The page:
Students use their arms to depict (sequentially) the different cylindrical and spherical basis vectors at the location of their shoulder (seen in relation to a specified origin of coordinates: either a set of axes hung from the ceiling of the room or perhaps a piece of furniture or a particular corner of the room).
1. << Curvilinear Coordinates Introduction | Curvilinear Coordinate Sequence |
We usually do this activity after giving the students a brief introduction to cylindrical and spherical coordinates (e.g. Curvilinear Coordinates Introduction).
Curvilinear basis vectors make a nice example of a vector field: The basis vectors adapted to a single coordinate form a simple example of the geometrical notion of a vector field, i.e. a vector at every point in space. For example, the polar basis vectors \({\hat{r},\hat{\phi}}\) are shown in these figures
\(\hat{\theta}\) should point generally downward: Make sure that the directions in which students point agree with the directions in the figures below.
In particular, \(\hat{\theta}\) should point generally downward.
No wrap-up in needed beyond covering all the points listed in Student Conversations. The student handout solution can be provided to students. It contains figures that show the coordinate basis vectors at a single point.
You will probably be doing this activity in-class, from directions given by the instructor. If you are doing it on your own, then choose a point in the room that you are in to be the origin. Imagine that your right shoulder is a point in space, relative to that origin. Point your right arm in succession in each of the directions of the basis vectors adapted the various coordinate systems:
- \(\left\{\hat{x},\hat{y},\hat{z}\right\}\) in rectangular coordinates.
- \(\left\{\hat{s},\hat{\phi},\hat{z}\right\}\) in cylindrical coordinates.
- \(\left\{\hat{r},\hat{\theta},\hat{\phi}\right\}\) in spherical coordinates.
group Small Group Activity
30 min.
coulomb's law electric field charge ring symmetry integral power series superposition
Students work in small groups to use Coulomb's Law \[\vec{E}(\vec{r}) =\frac{1}{4\pi\epsilon_0}\int\frac{\rho(\vec{r}^{\,\prime})\left(\vec{r}-\vec{r}^{\,\prime}\right)}{\vert \vec{r}-\vec{r}^{\,\prime}\vert^3} \, d\tau^{\prime}\] to find an integral expression for the electric field, \(\vec{E}(\vec{r})\), everywhere in space, due to a ring of charge.
In an optional extension, students find a series expansion for \(\vec{E}(\vec{r})\) either on the axis or in the plane of the ring, for either small or large values of the relevant geometric variable. Add an extra half hour or more to the time estimate for the optional extension.
format_list_numbered Sequence
group Small Group Activity
30 min.
vector calculus coordinate systems curvilinear coordinates
In this small group activity, students are given a picture as a guide. They then write down an algebraic expression for the vector differential in different coordinate systems (cartesian, cylindrical, spherical).
Use Vector Differential--Rectangular as an introduction. This activity can be done simultaneously with Pineapples and Pumpkins where students or the instructor cut volume elements out of pineapples and/or pumpkins to show the geometry.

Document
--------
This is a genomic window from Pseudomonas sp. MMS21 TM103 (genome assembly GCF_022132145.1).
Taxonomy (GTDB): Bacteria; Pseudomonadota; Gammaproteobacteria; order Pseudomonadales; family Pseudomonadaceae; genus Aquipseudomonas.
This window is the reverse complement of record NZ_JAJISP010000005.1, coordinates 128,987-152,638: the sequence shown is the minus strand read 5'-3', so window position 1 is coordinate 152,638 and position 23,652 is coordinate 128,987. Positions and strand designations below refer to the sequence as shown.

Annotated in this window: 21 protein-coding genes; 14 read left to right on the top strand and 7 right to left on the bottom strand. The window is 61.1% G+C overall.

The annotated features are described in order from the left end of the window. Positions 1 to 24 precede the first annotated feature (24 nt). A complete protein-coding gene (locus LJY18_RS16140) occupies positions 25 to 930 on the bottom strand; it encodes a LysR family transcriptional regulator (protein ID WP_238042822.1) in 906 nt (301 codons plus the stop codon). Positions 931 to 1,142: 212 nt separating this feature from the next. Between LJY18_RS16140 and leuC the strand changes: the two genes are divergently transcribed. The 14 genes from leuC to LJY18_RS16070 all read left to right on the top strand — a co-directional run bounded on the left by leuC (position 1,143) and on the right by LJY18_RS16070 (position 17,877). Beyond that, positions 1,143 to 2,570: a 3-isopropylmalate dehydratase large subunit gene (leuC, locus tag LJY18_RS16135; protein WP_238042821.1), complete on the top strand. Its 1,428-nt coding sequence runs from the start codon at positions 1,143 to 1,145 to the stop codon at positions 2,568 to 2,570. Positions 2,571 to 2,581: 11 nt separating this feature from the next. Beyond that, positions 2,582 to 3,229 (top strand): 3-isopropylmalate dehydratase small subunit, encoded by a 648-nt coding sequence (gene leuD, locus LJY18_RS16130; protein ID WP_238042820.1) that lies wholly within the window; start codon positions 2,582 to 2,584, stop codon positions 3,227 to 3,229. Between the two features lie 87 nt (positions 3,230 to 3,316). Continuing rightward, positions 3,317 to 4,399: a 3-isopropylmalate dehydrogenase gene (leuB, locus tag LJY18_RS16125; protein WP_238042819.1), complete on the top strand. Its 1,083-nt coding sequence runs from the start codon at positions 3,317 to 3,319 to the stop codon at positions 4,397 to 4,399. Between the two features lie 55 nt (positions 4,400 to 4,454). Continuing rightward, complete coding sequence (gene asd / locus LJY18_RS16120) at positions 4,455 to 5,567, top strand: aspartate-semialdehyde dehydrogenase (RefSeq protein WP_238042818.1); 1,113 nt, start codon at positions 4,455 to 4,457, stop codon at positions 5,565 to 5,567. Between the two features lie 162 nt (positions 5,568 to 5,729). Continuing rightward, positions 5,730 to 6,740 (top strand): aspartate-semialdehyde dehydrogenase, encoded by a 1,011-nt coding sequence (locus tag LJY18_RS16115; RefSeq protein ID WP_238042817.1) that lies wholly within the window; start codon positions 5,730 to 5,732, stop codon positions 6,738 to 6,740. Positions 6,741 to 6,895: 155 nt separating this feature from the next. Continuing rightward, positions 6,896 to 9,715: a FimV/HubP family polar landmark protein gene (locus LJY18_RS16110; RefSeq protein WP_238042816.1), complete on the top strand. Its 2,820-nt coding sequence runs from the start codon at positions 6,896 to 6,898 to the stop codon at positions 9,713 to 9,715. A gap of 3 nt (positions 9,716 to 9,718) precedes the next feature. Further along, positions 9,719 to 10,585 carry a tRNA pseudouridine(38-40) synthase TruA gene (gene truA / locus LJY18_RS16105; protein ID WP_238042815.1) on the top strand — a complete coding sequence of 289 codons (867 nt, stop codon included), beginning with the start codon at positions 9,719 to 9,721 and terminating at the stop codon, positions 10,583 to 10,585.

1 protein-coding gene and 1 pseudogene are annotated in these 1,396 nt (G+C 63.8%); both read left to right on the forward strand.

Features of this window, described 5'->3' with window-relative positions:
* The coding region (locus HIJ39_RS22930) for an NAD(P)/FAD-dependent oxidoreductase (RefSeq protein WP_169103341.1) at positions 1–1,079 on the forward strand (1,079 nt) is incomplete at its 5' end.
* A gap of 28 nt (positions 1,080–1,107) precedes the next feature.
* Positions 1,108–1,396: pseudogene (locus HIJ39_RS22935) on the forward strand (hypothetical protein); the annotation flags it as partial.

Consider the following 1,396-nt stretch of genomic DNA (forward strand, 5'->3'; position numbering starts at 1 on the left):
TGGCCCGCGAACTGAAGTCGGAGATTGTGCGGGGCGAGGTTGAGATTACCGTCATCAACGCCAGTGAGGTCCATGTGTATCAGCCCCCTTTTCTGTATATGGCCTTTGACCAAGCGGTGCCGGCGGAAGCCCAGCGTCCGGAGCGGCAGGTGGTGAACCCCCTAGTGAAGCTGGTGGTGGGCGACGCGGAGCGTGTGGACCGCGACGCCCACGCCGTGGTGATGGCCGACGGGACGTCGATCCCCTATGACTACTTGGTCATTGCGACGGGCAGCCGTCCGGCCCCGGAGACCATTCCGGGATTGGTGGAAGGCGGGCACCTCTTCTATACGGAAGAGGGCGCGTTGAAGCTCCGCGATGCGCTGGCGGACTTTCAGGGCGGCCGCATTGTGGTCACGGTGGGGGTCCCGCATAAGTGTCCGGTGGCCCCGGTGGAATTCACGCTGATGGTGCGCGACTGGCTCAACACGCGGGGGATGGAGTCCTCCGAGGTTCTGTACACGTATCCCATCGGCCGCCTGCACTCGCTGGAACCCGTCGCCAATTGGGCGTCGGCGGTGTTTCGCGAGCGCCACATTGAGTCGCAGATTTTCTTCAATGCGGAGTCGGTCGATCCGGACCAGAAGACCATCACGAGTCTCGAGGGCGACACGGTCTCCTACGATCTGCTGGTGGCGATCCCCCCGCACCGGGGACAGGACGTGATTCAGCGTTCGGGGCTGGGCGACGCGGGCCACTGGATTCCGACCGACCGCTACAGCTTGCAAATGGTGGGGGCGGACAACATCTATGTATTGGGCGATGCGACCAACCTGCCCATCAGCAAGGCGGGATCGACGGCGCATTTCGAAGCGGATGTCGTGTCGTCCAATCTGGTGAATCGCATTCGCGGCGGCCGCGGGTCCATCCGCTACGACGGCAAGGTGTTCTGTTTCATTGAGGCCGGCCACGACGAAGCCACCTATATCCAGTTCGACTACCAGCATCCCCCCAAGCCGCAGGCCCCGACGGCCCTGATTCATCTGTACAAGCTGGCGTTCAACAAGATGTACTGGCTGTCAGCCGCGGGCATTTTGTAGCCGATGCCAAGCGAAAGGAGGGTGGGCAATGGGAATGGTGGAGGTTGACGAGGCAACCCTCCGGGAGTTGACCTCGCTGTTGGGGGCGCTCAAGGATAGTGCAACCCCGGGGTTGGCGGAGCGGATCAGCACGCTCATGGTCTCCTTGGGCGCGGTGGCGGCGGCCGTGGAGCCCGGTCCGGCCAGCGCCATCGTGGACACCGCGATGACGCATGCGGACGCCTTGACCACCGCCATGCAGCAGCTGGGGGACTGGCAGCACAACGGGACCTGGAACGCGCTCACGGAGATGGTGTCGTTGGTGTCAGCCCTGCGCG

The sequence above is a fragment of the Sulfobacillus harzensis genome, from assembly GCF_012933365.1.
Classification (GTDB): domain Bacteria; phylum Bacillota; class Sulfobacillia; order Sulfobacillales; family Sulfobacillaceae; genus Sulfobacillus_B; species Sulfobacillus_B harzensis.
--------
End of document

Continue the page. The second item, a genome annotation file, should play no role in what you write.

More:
group Small Group Activity
30 min.
Students use known algebraic expressions for vector line elements \(d\vec{r}\) to determine all simple vector area \(d\vec{A}\) and volume elements \(d\tau\) in cylindrical and spherical coordinates.
This activity is identical to Scalar Surface and Volume Elements except uses a vector approach to find directed surface and volume elements.
assignment_ind Small White Board Question
10 min.
vector differential rectangular coordinates math
In this introductory lecture/SWBQ, students are given a picture as a guide. They then write down an algebraic expression for the vector differential in rectangular coordinates for coordinate equals constant paths.
This activity can be done as a mini-lecture/SWBQ as an introduction to Vector Differential--Curvilinear where students find the vector differential in cylindrical and spherical coordinates..
assignment Homework
The electrostatic potential due to a point charge at the origin is given by: \begin{equation} V=\frac{1}{4\pi\epsilon_0} \frac{q}{r} \end{equation}
group Small Group Activity
30 min.
magnetic fields current Biot-Savart law vector field symmetry
Students work in small groups to use the Biot-Savart law \[\vec{B}(\vec{r}) =\frac{\mu_0}{4\pi}\int\frac{\vec{J}(\vec{r}^{\,\prime})\times \left(\vec{r}-\vec{r}^{\,\prime}\right)}{\vert \vec{r}-\vec{r}^{\,\prime}\vert^3} \, d\tau^{\prime}\] to find an integral expression for the magnetic field, \(\vec{B}(\vec{r})\), due to a spinning ring of charge.
In an optional extension, students find a series expansion for \(\vec{B}(\vec{r})\) either on the axis or in the plane of the ring, for either small or large values of the relevant geometric variable. Add an extra half hour or more to the time estimate for the optional extension.
assignment Homework
The distance \(\left\vert\vec r -\vec r\,{}'\right\vert\) between the point \(\vec r\) and the point \(\vec r'\) is a coordinate-independent, physical and geometric quantity. But, in practice, you will need to know how to express this quantity in different coordinate systems.
group Small Group Activity
10 min.